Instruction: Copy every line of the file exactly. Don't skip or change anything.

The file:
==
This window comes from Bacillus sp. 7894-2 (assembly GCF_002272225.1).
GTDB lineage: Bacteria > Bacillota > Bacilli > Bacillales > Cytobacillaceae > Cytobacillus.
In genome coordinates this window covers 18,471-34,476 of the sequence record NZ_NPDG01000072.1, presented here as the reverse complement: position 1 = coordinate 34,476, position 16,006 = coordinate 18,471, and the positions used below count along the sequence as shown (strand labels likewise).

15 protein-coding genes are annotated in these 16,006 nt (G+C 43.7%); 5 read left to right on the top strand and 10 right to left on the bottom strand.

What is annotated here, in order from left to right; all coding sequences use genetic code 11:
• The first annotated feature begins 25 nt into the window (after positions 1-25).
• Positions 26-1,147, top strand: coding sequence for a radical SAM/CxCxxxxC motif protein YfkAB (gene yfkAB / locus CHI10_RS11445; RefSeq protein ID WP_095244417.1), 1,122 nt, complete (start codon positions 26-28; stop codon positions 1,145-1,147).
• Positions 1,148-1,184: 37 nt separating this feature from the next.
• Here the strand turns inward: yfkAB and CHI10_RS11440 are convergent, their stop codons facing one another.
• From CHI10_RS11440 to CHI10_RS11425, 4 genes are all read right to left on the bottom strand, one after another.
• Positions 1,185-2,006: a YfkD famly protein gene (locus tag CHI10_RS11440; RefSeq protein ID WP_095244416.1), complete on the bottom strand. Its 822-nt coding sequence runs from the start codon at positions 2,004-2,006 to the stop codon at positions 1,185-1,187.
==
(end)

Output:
This window comes from Bacillus sp. 7894-2 (assembly GCF_002272225.1).
GTDB lineage: Bacteria > Bacillota > Bacilli > Bacillales > Cytobacillaceae > Cytobacillus.
In genome coordinates this window covers 18,471-34,476 of the sequence record NZ_NPDG01000072.1, presented here as the reverse complement: position 1 = coordinate 34,476, position 16,006 = coordinate 18,471, and the positions used below count along the sequence as shown (strand labels likewise).

15 protein-coding genes are annotated in these 16,006 nt (G+C 43.7%); 5 read left to right on the top strand and 10 right to left on the bottom strand.

What is annotated here, in order from left to right; all coding sequences use genetic code 11:
• The first annotated feature begins 25 nt into the window (after positions 1-25).
• Positions 26-1,147, top strand: coding sequence for a radical SAM/CxCxxxxC motif protein YfkAB (gene yfkAB / locus CHI10_RS11445; RefSeq protein ID WP_095244417.1), 1,122 nt, complete (start codon positions 26-28; stop codon positions 1,145-1,147).
• Positions 1,148-1,184: 37 nt separating this feature from the next.
• Here the strand turns inward: yfkAB and CHI10_RS11440 are convergent, their stop codons facing one another.
• From CHI10_RS11440 to CHI10_RS11425, 4 genes are all read right to left on the bottom strand, one after another.
• Positions 1,185-2,006: a YfkD famly protein gene (locus tag CHI10_RS11440; RefSeq protein ID WP_095244416.1), complete on the bottom strand. Its 822-nt coding sequence runs from the start codon at positions 2,004-2,006 to the stop codon at positions 1,185-1,187.